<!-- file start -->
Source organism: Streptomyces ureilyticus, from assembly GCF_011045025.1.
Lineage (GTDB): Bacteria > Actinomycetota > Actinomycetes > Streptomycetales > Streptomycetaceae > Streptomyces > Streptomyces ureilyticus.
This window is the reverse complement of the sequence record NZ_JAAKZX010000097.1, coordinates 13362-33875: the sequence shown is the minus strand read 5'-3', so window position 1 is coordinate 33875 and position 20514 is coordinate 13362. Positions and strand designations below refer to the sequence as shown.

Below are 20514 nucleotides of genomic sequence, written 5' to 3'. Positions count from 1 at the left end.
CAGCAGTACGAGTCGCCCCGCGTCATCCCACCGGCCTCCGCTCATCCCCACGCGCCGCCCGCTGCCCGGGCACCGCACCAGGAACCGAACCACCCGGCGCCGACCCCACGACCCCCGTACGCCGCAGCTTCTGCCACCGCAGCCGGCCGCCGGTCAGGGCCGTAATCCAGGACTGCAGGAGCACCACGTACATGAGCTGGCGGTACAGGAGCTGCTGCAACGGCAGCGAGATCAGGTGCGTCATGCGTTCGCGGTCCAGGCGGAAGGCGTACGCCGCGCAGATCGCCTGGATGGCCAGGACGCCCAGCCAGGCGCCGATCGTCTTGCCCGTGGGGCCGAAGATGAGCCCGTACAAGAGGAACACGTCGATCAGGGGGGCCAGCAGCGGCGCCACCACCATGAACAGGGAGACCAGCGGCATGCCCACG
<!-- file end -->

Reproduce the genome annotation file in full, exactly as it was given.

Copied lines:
Source organism: Streptomyces ureilyticus, from assembly GCF_011045025.1.
Lineage (GTDB): Bacteria > Actinomycetota > Actinomycetes > Streptomycetales > Streptomycetaceae > Streptomyces > Streptomyces ureilyticus.
This window is the reverse complement of the sequence record NZ_JAAKZX010000097.1, coordinates 13362-33875: the sequence shown is the minus strand read 5'-3', so window position 1 is coordinate 33875 and position 20514 is coordinate 13362. Positions and strand designations below refer to the sequence as shown.

Below are 20514 nucleotides of genomic sequence, written 5' to 3'. Positions count from 1 at the left end.
CAGCAGTACGAGTCGCCCCGCGTCATCCCACCGGCCTCCGCTCATCCCCACGCGCCGCCCGCTGCCCGGGCACCGCACCAGGAACCGAACCACCCGGCGCCGACCCCACGACCCCCGTACGCCGCAGCTTCTGCCACCGCAGCCGGCCGCCGGTCAGGGCCGTAATCCAGGACTGCAGGAGCACCACGTACATGAGCTGGCGGTACAGGAGCTGCTGCAACGGCAGCGAGATCAGGTGCGTCATGCGTTCGCGGTCCAGGCGGAAGGCGTACGCCGCGCAGATCGCCTGGATGGCCAGGACGCCCAGCCAGGCGCCGATCGTCTTGCCCGTGGGGCCGAAGATGAGCCCGTACAAGAGGAACACGTCGATCAGGGGGGCCAGCAGCGGCGCCACCACCATGAACAGGGAGACCAGCGGCATGCCCACG